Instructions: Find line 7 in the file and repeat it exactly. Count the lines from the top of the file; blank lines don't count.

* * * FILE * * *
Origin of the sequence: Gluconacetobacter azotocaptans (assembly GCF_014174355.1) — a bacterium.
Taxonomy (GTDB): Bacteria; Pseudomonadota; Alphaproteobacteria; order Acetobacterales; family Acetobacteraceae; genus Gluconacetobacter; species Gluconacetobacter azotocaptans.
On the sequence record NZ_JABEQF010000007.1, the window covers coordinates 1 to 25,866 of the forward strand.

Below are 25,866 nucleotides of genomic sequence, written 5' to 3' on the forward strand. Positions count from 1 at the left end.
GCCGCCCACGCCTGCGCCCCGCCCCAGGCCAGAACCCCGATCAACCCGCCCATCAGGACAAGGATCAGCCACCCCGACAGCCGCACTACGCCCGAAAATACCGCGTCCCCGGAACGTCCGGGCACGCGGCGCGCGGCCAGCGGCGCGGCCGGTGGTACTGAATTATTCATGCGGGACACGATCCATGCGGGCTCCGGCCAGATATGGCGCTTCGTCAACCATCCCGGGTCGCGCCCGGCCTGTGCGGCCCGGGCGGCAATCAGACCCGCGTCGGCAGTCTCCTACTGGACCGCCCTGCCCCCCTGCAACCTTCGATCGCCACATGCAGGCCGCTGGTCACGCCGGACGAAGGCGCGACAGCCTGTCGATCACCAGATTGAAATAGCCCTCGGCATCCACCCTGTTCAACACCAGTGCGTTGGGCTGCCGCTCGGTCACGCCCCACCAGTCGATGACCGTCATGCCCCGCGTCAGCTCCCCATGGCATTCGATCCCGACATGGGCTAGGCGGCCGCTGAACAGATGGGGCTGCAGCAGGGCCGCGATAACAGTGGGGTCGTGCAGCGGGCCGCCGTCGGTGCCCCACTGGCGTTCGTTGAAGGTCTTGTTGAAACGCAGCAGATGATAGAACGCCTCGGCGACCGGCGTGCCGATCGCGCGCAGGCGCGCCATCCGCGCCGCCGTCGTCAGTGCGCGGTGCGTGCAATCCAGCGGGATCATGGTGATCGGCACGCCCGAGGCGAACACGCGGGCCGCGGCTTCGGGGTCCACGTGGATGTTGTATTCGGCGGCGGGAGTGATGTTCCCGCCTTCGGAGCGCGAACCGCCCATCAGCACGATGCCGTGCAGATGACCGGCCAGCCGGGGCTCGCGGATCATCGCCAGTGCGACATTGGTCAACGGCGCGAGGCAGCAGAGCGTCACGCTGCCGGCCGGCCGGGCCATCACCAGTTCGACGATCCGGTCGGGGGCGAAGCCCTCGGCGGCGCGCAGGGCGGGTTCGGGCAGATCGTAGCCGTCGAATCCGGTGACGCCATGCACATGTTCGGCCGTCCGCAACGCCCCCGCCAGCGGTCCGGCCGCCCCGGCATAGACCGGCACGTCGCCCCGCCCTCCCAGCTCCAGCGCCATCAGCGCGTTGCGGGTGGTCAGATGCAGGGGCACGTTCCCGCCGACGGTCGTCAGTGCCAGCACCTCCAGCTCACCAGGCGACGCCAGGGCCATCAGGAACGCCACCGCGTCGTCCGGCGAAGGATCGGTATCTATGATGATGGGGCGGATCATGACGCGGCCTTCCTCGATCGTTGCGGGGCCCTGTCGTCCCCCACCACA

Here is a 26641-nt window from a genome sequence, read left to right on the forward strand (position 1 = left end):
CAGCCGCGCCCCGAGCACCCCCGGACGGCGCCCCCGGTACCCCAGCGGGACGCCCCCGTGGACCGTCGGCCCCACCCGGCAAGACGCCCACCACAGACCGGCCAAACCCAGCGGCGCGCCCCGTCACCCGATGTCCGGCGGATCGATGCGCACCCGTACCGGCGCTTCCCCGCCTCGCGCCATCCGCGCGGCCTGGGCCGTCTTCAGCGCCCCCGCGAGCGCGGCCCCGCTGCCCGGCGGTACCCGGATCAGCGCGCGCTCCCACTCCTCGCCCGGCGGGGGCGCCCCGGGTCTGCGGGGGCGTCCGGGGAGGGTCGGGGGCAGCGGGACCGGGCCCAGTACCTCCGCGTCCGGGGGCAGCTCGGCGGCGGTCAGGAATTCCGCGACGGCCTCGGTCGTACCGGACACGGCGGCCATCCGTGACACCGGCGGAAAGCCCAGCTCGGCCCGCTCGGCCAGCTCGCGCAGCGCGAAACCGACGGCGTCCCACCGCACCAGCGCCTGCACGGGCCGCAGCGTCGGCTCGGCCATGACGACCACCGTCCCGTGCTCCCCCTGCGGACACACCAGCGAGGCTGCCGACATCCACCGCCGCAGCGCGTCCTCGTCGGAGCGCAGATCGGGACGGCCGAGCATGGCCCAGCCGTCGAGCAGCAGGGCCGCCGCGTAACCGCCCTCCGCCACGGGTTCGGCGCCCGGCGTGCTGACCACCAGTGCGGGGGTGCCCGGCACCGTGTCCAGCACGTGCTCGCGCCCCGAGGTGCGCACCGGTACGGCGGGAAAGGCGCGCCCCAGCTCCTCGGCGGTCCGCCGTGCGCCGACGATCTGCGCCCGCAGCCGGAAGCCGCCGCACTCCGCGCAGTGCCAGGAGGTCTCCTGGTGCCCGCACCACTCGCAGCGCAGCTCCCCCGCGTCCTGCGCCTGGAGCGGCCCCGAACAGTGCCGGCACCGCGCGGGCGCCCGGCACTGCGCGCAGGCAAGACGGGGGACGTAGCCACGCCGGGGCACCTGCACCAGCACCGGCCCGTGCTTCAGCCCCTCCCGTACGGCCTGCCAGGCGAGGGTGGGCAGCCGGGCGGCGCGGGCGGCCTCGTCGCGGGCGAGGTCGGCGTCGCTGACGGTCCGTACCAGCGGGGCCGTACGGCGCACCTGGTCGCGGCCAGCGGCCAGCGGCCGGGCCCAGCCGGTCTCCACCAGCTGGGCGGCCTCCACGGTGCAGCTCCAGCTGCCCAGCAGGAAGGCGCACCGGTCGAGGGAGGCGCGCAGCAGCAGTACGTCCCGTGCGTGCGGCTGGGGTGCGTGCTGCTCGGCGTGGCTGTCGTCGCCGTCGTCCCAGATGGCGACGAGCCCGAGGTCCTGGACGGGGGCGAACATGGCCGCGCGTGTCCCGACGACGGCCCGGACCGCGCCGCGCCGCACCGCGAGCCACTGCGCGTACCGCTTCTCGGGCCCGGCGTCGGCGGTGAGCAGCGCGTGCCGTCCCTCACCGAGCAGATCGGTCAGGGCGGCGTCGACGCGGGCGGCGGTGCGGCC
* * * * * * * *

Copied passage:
CAGCCGCGCCCCGAGCACCCCCGGACGGCGCCCCCGGTACCCCAGCGGGACGCCCCCGTGGACCGTCGGCCCCACCCGGCAAGACGCCCACCACAGACCGGCCAAACCCAGCGGCGCGCCCCGTCACCCGATGTCCGGCGGATCGATGCGCACCCGTACCGGCGCTTCCCCGCCTCGCGCCATCCGCGCGGCCTGGGCCGTCTTCAGCGCCCCCGCGAGCGCGGCCCCGCTGCCCGGCGGTACCCGGATCAGCGCGCGCTCCCACTCCTCGCCCGGCGGGGGCGCCCCGGGTCTGCGGGGGCGTCCGGGGAGGGTCGGGGGCAGCGGGACCGGGCCCAGTACCTCCGCGTCCGGGGGCAGCTCGGCGGCGGTCAGGAATTCCGCGACGGCCTCGGTCGTACCGGACACGGCGGCCATCCGTGACACCGGCGGAAAGCCCAGCTCGGCCCGCTCGGCCAGCTCGCGCAGCGCGAAACCGACGGCGTCCCACCGCACCAGCGCCTGCACGGGCCGCAGCGTCGGCTCGGCCATGACGACCACCGTCCCGTGCTCCCCCTGCGGACACACCAGCGAGGCTGCCGACATCCACCGCCGCAGCGCGTCCTCGTCGGAGCGCAGATCGGGACGGCCGAGCATGGCCCAGCCGTCGAGCAGCAGGGCCGCCGCGTAACCGCCCTCCGCCACGGGTTCGGCGCCCGGCGTGCTGACCACCAGTGCGGGGGTGCCCGGCACCGTGTCCAGCACGTGCTCGCGCCCCGAGGTGCGCACCGGTACGGCGGGAAAGGCGCGCCCCAGCTCCTCGGCGGTCCGCCGTGCGCCGACGATCTGCGCCCGCAGCCGGAAGCCGCCGCACTCCGCGCAGTGCCAGGAGGTCTCCTGGTGCCCGCACCACTCGCAGCGCAGCTCCCCCGCGTCCTGCGCCTGGAGCGGCCCCGAACAGTGCCGGCACCGCGCGGGCGCCCGGCACTGCGCGCAGGCAAGACGGGGGACGTAGCCACGCCGGGGCACCTGCACCAGCACCGGCCCGTGCTTCAGCCCCTCCCGTACGGCCTGCCAGGCGAGGGTGGGCAGCCGGGCGGCGCGGGCGGCCTCGTCGCGGGCGAGGTCGGCGTCGCTGACGGTCCGTACCAGCGGGGCCGTACGGCGCACCTGGTCGCGGCCAGCGGCCAGCGGCCGGGCCCAGCCGGTCTCCACCAGCTGGGCGGCCTCCACGGTGCAGCTCCAGCTGCCCAGCAGGAAGGCGCACCGGTCGAGGGAGGCGCGCAGCAGCAGTACGTCCCGTGCGTGCGGCTGGGGTGCGTGCTGCTCGGCGTGGCTGTCGTCGCCGTCGTCCCAGATGGCGACGAGCCCGAGGTCCTGGACGGGGGCGAACATGGCCGCGCGTGTCCCGACGACGGCCCGGACCGCGCCGCGCCGCACCGCGAGCCACTGCGCGTACCGCTTCTCGGGCCCGGCGTCGGCGGTGAGCAGCGCGTGCCGTCCCTCACCGAGCAGATCGGTCAGGGCGGCGTCGACGCGGGCGGCGGTGCGGCC